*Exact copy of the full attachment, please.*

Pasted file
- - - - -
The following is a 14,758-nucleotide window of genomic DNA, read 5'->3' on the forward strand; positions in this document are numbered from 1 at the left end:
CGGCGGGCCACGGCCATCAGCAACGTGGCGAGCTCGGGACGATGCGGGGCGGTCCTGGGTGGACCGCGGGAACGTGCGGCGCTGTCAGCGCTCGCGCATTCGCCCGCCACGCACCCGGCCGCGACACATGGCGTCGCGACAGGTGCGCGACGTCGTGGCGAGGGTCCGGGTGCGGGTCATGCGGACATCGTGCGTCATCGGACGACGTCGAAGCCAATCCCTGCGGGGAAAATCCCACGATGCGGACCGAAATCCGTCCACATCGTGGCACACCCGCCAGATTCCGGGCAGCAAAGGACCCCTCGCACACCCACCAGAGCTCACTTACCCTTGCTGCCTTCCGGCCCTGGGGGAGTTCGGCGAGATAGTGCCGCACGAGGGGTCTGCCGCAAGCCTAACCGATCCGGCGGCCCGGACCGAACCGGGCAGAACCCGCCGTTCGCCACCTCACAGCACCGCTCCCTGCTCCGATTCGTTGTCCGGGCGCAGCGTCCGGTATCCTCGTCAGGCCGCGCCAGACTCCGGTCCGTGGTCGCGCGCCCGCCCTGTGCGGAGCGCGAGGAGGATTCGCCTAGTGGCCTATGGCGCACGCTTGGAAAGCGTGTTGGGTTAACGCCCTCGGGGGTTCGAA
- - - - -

The following is a 14,758-nucleotide window of genomic DNA, read 5'->3' on the forward strand; positions in this document are numbered from 1 at the left end:
CGGCGGGCCACGGCCATCAGCAACGTGGCGAGCTCGGGACGATGCGGGGCGGTCCTGGGTGGACCGCGGGAACGTGCGGCGCTGTCAGCGCTCGCGCATTCGCCCGCCACGCACCCGGCCGCGACACATGGCGTCGCGACAGGTGCGCGACGTCGTGGCGAGGGTCCGGGTGCGGGTCATGCGGACATCGTGCGTCATCGGACGACGTCGAAGCCAATCCCTGCGGGGAAAATCCCACGATGCGGACCGAAATCCGTCCACATCGTGGCACACCCGCCAGATTCCGGGCAGCAAAGGACCCCTCGCACACCCACCAGAGCTCACTTACCCTTGCTGCCTTCCGGCCCTGGGGGAGTTCGGCGAGATAGTGCCGCACGAGGGGTCTGCCGCAAGCCTAACCGATCCGGCGGCCCGGACCGAACCGGGCAGAACCCGCCGTTCGCCACCTCACAGCACCGCTCCCTGCTCCGATTCGTTGTCCGGGCGCAGCGTCCGGTATCCTCGTCAGGCCGCGCCAGACTCCGGTCCGTGGTCGCGCGCCCGCCCTGTGCGGAGCGCGAGGAGGATTCGCCTAGTGGCCTATGGCGCACGCTTGGAAAGCGTGTTGGGTTAACGCCCTCGGGGGTTCGAA